The tesserae with different hues of blue are frequently used in the mosaics of all the sites. Similarly to the previous colored tesserae the blue ones are opaque, with several inclusions and a lot of bubbles. The same type of glass made of Si, Na, Ca is indicated by micro XRF spectra while different colorants and opacifiers are observed in the tesserae with different blue tints. Co compounds with relatively high amounts of Mn and Fe are used for the dark blue color (Figure 5, blue spectrum). It is interesting that the amount of Pb and Sn compounds in these tesserae is quite low. In light blue and turquoise tesserae Co is almost missing and the color should be due to the relatively high presence of Cu compounds (Figure 5, red spectrum). The presence of Pb and Sn compounds in these tesserae is slightly higher than in the dark blue ones but significantly lower than the green ones. It should mean that the opacity of these tesserae should be mainly due to the high presence of bubbles [8] [13] .

Figure 4. Microscope image and XRF spectrum of glass matrix from yellow-green (red spectrum) and green (green spectrum) tesserae.

Figure 5. Microscope image and XRF spectrum of glass matrix from dark blue (blue spectrum) and light blue (red spectrum) tesserae.

A similar situation is observed in the case of brown and violet colored tesserae (Figure 6). They appear opaque with high presence of bubbles of different dimensions. They are made of the same type of glass (Si, Na, Ca) with relatively low amounts of Pb and Sn compounds and Mn compounds should have been used for the colour [8] .

Historically, red glasses were obtained by the combined use of copper and iron in lead-rich matrix. The color was due to precipitated copper compounds, in the form of metal and/or oxide [14] [15] . Iron served the purpose of obtaining increasingly dark shades of red, and also as a flux to promote the formation of coloring particles [3] .

The red tesserae were used in the mosaics of all sites. They are quite opaque with striations and strands, several inclusions and a few bubbles. Circular metallic inclusions were identified through microscopic observations with polarized light [9] . The micro-XRF spectra show a glass matrix of Si, Na, Ca type with high amounts of Fe, Cu, Zn, Pb and Sn (Figure 7). The red tesserae from all the studied sites show the same basic composition. The presence of metallic inclusions and the relatively high amounts of Cu, Zn and Sn could suggest that the red color is due to the precipitation of metallic Cu introduced as brass [16] [17] .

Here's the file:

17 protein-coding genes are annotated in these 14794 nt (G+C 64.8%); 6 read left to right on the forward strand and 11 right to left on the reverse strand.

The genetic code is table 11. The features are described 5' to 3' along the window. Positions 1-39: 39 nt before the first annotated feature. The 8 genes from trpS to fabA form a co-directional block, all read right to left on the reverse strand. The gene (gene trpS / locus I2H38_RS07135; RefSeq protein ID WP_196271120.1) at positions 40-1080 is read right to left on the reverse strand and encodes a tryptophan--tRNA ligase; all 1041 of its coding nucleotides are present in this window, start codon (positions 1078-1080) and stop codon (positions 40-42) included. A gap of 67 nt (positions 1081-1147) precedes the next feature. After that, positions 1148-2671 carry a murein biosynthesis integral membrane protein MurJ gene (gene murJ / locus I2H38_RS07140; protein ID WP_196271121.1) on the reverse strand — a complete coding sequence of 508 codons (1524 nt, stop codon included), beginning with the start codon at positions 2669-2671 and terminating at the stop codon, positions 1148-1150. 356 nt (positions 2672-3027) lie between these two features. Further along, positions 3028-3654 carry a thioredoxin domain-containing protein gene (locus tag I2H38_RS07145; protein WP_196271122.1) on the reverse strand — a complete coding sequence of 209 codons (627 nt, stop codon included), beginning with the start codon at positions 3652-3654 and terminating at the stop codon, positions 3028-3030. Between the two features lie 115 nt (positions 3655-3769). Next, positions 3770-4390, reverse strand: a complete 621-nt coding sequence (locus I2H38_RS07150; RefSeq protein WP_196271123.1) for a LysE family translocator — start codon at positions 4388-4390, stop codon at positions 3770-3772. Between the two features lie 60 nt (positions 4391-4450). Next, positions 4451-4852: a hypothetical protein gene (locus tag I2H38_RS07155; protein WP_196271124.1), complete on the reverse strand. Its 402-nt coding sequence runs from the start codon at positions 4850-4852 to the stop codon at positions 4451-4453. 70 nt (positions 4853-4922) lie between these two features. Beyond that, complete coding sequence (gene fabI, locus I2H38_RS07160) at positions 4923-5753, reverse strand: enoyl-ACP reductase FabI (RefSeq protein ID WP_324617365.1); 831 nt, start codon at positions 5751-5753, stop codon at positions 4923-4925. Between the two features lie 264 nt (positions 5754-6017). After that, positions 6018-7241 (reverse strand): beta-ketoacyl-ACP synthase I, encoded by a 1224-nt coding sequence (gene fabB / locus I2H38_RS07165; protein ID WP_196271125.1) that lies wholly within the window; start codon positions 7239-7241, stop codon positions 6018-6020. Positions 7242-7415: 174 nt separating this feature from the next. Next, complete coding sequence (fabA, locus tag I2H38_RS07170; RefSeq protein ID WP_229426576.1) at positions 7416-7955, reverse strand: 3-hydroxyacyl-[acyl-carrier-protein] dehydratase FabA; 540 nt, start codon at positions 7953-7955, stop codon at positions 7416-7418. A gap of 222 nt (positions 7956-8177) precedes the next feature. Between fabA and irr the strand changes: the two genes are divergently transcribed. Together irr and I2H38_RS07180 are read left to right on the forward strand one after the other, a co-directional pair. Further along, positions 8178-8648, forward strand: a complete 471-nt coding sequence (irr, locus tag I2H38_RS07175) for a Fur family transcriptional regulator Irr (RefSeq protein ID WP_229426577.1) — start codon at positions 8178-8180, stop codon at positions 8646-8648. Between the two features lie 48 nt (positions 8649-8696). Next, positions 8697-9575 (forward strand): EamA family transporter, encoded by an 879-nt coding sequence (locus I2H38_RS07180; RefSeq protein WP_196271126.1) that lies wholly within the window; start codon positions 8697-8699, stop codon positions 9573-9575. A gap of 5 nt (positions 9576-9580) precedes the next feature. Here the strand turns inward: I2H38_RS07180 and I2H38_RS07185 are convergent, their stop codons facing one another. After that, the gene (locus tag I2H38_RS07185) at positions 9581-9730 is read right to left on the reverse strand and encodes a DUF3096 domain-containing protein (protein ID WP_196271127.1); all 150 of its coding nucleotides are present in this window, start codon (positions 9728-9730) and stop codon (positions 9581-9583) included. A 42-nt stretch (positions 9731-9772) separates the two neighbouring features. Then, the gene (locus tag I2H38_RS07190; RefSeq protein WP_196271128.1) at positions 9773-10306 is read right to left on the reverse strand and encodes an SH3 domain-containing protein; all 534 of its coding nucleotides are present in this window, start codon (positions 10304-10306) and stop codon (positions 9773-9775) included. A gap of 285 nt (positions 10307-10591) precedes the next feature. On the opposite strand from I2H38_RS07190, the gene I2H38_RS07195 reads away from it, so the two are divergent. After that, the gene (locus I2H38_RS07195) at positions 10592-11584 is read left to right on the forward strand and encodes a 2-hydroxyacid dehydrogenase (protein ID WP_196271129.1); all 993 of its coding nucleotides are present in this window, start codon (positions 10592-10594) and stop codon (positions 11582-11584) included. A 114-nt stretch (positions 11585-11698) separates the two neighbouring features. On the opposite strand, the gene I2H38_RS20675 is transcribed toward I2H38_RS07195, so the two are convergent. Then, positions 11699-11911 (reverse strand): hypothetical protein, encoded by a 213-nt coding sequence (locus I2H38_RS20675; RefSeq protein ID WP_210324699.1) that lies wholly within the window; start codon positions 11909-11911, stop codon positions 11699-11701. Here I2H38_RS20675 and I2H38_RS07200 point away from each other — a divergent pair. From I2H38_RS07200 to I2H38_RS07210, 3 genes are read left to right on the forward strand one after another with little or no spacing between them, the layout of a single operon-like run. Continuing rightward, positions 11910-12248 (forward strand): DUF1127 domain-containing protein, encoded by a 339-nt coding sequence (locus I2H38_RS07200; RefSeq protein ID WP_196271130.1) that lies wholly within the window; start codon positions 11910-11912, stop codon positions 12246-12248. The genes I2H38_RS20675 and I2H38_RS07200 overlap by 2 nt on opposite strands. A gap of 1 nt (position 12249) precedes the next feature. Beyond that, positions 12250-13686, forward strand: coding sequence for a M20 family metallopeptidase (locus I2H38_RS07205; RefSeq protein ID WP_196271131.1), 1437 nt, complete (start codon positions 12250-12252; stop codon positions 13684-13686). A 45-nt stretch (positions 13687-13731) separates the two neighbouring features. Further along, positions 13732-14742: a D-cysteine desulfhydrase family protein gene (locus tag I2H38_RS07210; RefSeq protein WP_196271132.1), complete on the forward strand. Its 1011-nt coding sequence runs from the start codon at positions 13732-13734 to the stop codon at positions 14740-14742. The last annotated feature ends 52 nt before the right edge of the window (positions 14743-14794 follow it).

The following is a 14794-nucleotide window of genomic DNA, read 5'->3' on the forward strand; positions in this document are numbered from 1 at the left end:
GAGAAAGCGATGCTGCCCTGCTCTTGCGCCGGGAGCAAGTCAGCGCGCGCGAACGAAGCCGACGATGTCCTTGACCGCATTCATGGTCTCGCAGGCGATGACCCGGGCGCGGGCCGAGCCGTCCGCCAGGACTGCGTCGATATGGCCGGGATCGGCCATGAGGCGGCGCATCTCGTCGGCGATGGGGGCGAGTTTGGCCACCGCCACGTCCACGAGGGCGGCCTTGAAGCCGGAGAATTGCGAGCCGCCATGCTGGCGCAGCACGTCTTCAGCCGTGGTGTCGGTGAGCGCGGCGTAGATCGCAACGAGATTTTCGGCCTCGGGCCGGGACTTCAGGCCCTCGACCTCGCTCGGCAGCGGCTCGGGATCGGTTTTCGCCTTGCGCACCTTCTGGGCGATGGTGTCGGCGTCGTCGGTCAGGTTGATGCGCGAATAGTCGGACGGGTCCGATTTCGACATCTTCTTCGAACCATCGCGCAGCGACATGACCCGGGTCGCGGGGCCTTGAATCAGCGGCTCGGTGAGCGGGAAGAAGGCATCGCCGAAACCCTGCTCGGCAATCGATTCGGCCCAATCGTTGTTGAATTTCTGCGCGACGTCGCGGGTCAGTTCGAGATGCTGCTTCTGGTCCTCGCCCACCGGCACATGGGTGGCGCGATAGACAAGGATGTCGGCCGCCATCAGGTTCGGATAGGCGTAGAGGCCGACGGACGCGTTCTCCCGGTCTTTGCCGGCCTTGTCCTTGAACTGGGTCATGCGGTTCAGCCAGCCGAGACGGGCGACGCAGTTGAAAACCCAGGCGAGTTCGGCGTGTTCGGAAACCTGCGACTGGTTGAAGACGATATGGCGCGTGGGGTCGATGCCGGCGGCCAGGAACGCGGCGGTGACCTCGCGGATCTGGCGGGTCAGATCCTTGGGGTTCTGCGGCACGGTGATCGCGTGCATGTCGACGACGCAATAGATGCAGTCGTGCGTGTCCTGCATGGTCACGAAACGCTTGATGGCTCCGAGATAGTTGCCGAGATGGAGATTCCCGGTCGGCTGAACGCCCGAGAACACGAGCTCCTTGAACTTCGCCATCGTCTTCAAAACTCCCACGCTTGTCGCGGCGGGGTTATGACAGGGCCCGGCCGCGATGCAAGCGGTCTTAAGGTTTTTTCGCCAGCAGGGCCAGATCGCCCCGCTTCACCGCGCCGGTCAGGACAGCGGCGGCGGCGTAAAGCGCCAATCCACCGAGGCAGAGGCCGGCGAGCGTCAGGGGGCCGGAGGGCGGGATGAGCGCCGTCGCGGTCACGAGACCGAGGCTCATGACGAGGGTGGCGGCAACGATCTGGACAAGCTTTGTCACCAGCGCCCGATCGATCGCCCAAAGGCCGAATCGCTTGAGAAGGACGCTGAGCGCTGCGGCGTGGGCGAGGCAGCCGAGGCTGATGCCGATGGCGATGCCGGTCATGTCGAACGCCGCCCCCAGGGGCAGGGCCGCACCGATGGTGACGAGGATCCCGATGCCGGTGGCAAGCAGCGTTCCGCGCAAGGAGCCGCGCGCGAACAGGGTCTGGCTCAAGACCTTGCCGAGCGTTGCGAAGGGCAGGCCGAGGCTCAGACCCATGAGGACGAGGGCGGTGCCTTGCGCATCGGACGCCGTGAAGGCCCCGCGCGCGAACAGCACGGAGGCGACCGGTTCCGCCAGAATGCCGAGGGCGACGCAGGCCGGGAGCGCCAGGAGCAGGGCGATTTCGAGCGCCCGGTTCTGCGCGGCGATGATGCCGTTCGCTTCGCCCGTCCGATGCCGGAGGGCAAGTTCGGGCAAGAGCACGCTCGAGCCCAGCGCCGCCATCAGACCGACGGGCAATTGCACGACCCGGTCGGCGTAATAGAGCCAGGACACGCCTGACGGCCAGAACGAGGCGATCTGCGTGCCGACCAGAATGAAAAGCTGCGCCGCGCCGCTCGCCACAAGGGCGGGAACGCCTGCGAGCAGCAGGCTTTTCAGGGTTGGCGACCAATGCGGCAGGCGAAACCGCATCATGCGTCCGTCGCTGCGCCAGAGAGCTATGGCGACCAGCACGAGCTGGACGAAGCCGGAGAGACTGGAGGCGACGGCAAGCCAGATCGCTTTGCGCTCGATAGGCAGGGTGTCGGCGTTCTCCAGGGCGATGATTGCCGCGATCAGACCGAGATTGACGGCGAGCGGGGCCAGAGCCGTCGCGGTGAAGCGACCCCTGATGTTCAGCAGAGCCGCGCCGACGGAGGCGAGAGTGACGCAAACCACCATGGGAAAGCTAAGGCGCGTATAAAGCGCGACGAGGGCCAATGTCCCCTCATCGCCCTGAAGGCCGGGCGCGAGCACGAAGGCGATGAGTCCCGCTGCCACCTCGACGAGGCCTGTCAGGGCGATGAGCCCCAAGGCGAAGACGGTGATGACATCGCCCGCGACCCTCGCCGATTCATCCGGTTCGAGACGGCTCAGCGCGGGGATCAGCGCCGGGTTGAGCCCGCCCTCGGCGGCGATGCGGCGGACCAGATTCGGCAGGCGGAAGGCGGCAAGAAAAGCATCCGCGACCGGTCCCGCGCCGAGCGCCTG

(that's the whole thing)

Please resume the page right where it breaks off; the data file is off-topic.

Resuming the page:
Figure 6. Microscope image and XRF spectrum of glass matrix from brown and violet tesserae.

Figure 7. Microscope image and XRF spectrum of red tesserae glass matrix from all the sites.

4. Conclusions

In this paper, some preliminary qualitative results are discussed regarding the microstructure and composition of glass mosaic tesserae excavated in three archaeological sites, dated in the period Vth-VIth century AD, in Albania.

From the optical microscopy examinations results that almost all glass tesserae are heterogeneous, with many inclusions and bubbles dispersed into glass matrix.

The elemental analysis with micro-XRF shows that Si, Na, and Ca should be the main constituents of the glass matrix. The minor elements Mg, Al, P, S, K, Ti, Fe, and Sr should be part of the raw materials used for the glass production while the other elements Mn, Co, Cu, Zn, Sn, and Pb should have been added to the glass for obtaining the desired characteristic, i.e. opacity and color. Although our results are at the qualitative stage, they show similarities with the published works on the colored glass and tesserae from the Late Roman and Byzantine period [10] -[12] .

Work is underway for the extension of the study of the tesserae that will include the quantification of micro-XRF measurements as well as the analysis using SEM-EDX and micro-Raman spectroscopy for a better characterization of the materials.